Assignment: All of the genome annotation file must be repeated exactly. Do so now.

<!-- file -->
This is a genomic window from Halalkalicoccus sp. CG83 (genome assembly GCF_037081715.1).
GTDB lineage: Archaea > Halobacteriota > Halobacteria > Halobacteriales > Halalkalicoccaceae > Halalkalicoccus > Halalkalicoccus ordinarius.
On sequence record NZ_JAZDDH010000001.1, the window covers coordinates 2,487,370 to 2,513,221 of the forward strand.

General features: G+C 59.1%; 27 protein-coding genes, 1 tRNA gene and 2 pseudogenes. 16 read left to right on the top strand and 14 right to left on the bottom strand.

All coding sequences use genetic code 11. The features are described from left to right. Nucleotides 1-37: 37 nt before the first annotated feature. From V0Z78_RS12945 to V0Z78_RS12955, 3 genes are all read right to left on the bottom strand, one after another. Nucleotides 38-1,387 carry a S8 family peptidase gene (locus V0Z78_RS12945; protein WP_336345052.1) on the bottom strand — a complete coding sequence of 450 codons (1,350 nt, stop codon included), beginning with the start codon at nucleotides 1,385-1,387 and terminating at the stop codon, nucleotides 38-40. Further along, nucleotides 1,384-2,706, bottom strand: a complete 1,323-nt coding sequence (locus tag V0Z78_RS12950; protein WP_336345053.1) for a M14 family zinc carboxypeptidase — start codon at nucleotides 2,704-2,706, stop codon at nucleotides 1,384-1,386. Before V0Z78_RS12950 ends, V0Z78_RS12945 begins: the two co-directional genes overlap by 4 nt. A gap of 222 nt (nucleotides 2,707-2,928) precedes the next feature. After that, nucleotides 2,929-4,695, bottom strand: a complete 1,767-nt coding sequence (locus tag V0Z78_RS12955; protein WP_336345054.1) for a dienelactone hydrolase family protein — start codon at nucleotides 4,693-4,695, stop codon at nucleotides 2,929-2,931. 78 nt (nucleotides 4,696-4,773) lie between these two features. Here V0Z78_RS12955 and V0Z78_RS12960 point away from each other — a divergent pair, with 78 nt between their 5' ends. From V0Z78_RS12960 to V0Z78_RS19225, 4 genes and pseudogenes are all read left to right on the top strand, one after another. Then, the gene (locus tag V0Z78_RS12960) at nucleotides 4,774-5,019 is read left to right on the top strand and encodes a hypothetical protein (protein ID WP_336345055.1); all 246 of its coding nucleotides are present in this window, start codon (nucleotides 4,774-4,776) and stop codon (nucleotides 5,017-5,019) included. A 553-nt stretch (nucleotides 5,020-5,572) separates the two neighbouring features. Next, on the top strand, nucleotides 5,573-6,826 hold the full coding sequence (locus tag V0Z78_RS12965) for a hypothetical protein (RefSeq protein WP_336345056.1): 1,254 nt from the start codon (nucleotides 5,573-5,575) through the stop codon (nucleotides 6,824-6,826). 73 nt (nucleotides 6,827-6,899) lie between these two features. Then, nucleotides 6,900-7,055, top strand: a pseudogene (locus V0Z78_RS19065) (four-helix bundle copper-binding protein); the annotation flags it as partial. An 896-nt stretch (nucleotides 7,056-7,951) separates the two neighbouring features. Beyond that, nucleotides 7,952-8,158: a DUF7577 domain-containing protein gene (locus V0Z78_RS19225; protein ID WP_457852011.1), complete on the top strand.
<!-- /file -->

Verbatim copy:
This is a genomic window from Halalkalicoccus sp. CG83 (genome assembly GCF_037081715.1).
GTDB lineage: Archaea > Halobacteriota > Halobacteria > Halobacteriales > Halalkalicoccaceae > Halalkalicoccus > Halalkalicoccus ordinarius.
On sequence record NZ_JAZDDH010000001.1, the window covers coordinates 2,487,370 to 2,513,221 of the forward strand.

General features: G+C 59.1%; 27 protein-coding genes, 1 tRNA gene and 2 pseudogenes. 16 read left to right on the top strand and 14 right to left on the bottom strand.

All coding sequences use genetic code 11. The features are described from left to right. Nucleotides 1-37: 37 nt before the first annotated feature. From V0Z78_RS12945 to V0Z78_RS12955, 3 genes are all read right to left on the bottom strand, one after another. Nucleotides 38-1,387 carry a S8 family peptidase gene (locus V0Z78_RS12945; protein WP_336345052.1) on the bottom strand — a complete coding sequence of 450 codons (1,350 nt, stop codon included), beginning with the start codon at nucleotides 1,385-1,387 and terminating at the stop codon, nucleotides 38-40. Further along, nucleotides 1,384-2,706, bottom strand: a complete 1,323-nt coding sequence (locus tag V0Z78_RS12950; protein WP_336345053.1) for a M14 family zinc carboxypeptidase — start codon at nucleotides 2,704-2,706, stop codon at nucleotides 1,384-1,386. Before V0Z78_RS12950 ends, V0Z78_RS12945 begins: the two co-directional genes overlap by 4 nt. A gap of 222 nt (nucleotides 2,707-2,928) precedes the next feature. After that, nucleotides 2,929-4,695, bottom strand: a complete 1,767-nt coding sequence (locus tag V0Z78_RS12955; protein WP_336345054.1) for a dienelactone hydrolase family protein — start codon at nucleotides 4,693-4,695, stop codon at nucleotides 2,929-2,931. 78 nt (nucleotides 4,696-4,773) lie between these two features. Here V0Z78_RS12955 and V0Z78_RS12960 point away from each other — a divergent pair, with 78 nt between their 5' ends. From V0Z78_RS12960 to V0Z78_RS19225, 4 genes and pseudogenes are all read left to right on the top strand, one after another. Then, the gene (locus tag V0Z78_RS12960) at nucleotides 4,774-5,019 is read left to right on the top strand and encodes a hypothetical protein (protein ID WP_336345055.1); all 246 of its coding nucleotides are present in this window, start codon (nucleotides 4,774-4,776) and stop codon (nucleotides 5,017-5,019) included. A 553-nt stretch (nucleotides 5,020-5,572) separates the two neighbouring features. Next, on the top strand, nucleotides 5,573-6,826 hold the full coding sequence (locus tag V0Z78_RS12965) for a hypothetical protein (RefSeq protein WP_336345056.1): 1,254 nt from the start codon (nucleotides 5,573-5,575) through the stop codon (nucleotides 6,824-6,826). 73 nt (nucleotides 6,827-6,899) lie between these two features. Then, nucleotides 6,900-7,055, top strand: a pseudogene (locus V0Z78_RS19065) (four-helix bundle copper-binding protein); the annotation flags it as partial. An 896-nt stretch (nucleotides 7,056-7,951) separates the two neighbouring features. Beyond that, nucleotides 7,952-8,158: a DUF7577 domain-containing protein gene (locus V0Z78_RS19225; protein ID WP_457852011.1), complete on the top strand.